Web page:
It’s likely many people will already know Joe Sims. In fact, his iconic Bristol tones might just be the first thing you hear each morning. Sims (who’s previously called himself ‘the proudest Bristolian in the world’) has been waking up the city each day since last autumn, when he started presenting BBC Radio Bristol’s coveted breakfast slot.
Sims was no stranger to the airwaves though, having voiced many characters, including a run on BBC Radio 4’s The Archers. He also starred in three series of ITV’s gripping drama Broadchurch, as well as Dr Who. Much closer to home, Sims worked on the six-part sitcom Ruby Speaking, which writer Jayde Adams wanted to reflect working class Bristol.
He also co-founded BristolAF productions alongside writer-director Paul Holbrook and writer Amy Trevaskus – who all share an ‘insatiable desire’ to tell Bristol-centric stories…
I’m born and bred Bristolian. I think what makes this city so special are the people that live here. The city is full of incredible people who are working really hard to – as my friend, Bristol-based artist known as #DFTE, says – ‘be the reason people believe in the goodness of people’.
At the moment, I’ve got my nose in a book. I’m currently reading Bob Mortimer’s autobiography And Away. Though I’ve also been glued to the new series of interviews from Louis Theroux, which is on the BBC.
He’s been talking to Pete Doherty, Joan Collins and Anthony Joshua [and there are also interviews with singer Raye, actor Ashley Walters, and whistleblower and activist Chelsea Manning]. Music-wise – I’ve had Bristol band Idles and Australian group The Chats in my ears.
If you can be anything, be kind. Also, it’s nice to be important, but it’s more important to be nice.”
I’m shooting a new film this year. It’s called Blockhead, it’s being filmed in London and the script is incredible. It feels Fight Club-esque and I play the Ed Norton-type character.
Wanting to tell Bristol-centric stories is an honest response to the city that we love. Holbrook, Trevaskus and myself are passionate advocates of all things Bristol and want to tell the city’s stories through the lens of our working class backgrounds. There is such a rich vein of comedy in our city borne from our own personal experiences, people we’ve met, things we’ve seen, and urban legend (like the Bristol Zoo car park attendant [who was said to have collected £1 for every car parked over a 25-year period, despite not actually being employed by the organisation]). We’re keen to tap into that and offer something new, authentic and fresh while offering opportunities to Bristolians on both sides of the camera. To let them know that a career in television is absolutely possible because we knew growing up how hard it is to get a foothold. Talent is everywhere but sadly opportunity is not. I’m keen to rectify that.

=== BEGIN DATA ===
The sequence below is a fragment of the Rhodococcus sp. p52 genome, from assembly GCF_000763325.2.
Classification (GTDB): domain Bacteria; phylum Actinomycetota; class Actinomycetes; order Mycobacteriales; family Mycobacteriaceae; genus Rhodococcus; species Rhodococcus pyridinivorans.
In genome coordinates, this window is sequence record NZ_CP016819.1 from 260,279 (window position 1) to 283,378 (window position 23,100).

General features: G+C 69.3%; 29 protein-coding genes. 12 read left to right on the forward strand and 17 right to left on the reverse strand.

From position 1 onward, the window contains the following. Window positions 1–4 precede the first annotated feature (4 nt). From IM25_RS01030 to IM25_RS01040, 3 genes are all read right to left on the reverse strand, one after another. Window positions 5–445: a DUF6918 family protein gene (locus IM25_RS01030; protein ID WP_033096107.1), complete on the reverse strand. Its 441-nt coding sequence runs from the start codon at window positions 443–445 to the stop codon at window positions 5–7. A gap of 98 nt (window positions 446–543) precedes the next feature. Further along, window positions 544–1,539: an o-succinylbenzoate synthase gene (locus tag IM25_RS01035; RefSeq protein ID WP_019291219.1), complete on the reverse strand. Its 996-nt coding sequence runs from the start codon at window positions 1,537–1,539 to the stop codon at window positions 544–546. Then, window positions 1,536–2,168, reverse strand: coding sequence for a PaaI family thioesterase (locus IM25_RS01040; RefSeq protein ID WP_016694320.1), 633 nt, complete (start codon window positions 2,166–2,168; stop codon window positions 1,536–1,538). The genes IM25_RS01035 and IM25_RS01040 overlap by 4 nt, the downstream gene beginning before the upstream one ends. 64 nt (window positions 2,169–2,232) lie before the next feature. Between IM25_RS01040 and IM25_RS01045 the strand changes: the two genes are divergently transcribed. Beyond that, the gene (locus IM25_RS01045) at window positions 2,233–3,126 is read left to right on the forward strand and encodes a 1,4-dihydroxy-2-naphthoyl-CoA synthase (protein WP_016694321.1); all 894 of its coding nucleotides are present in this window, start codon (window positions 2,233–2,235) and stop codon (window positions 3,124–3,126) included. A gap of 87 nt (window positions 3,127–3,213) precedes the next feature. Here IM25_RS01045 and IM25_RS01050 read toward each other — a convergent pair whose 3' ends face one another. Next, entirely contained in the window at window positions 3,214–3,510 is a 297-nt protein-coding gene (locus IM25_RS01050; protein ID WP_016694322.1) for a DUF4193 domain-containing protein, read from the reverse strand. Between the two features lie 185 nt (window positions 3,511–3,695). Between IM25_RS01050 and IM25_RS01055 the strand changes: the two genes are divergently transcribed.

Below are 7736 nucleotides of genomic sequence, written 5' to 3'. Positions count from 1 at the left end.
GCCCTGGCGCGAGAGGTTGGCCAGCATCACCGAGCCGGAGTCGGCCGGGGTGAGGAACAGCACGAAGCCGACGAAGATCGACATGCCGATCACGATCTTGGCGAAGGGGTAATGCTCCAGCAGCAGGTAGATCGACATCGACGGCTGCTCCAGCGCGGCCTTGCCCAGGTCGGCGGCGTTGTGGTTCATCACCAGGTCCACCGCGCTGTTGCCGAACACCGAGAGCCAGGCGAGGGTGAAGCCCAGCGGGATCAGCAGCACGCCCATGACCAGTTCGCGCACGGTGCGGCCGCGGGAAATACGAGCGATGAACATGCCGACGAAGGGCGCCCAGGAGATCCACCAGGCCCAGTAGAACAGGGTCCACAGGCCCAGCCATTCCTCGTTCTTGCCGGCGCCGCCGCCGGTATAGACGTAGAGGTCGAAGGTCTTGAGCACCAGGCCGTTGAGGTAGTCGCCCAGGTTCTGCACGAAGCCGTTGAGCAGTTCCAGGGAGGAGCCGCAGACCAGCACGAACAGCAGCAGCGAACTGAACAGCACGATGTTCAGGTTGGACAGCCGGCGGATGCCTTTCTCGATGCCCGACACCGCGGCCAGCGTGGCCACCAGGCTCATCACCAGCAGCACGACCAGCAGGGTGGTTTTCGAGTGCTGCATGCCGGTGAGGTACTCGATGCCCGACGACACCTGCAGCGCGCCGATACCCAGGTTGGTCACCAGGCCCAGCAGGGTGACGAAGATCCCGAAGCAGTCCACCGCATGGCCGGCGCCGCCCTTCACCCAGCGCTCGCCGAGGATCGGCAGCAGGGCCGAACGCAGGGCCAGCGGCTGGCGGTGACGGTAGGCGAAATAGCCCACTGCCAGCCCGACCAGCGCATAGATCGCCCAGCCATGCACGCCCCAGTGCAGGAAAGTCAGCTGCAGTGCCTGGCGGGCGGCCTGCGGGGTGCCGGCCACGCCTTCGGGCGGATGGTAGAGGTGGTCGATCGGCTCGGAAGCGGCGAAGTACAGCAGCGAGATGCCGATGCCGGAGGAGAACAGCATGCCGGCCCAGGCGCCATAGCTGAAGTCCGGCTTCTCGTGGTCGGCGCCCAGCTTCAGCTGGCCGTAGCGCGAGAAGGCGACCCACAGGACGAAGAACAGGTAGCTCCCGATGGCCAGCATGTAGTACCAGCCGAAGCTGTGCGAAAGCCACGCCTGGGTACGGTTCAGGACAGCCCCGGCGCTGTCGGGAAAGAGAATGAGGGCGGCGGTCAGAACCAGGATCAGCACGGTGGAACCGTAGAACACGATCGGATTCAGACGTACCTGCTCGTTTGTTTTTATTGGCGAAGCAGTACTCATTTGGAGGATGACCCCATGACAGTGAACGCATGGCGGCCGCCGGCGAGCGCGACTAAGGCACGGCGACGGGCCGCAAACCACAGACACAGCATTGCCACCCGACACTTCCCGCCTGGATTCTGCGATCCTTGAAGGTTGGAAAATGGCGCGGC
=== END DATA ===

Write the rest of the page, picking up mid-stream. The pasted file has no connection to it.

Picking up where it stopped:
I love presenting my morning show on BBC Radio Bristol. What luck to be playing tunes and speaking to interesting people and getting paid for it. I love Bristol and its inhabitants and I’m very keen for people to know this is their radio show.
A ‘Proper Bristol Breakfast’ couldn’t happen without the city that listens and I want us, altogether, to turn the show into something that the city wants and needs. Shining a light on all the incredible things that you’re all doing and having a bloody good laugh while doing it. I want to put a spring in Bristol’s step and a smile on their faces every single morning.
If I could have dinner with anyone, from any era, it’d be the comedian Bill Hicks. He always delivered such insightful social commentary alongside belly laughs. That sounds like my ideal night.
My philosophy in life? If you can be anything, be kind. Also, it’s nice to be important, but it’s more important to be nice.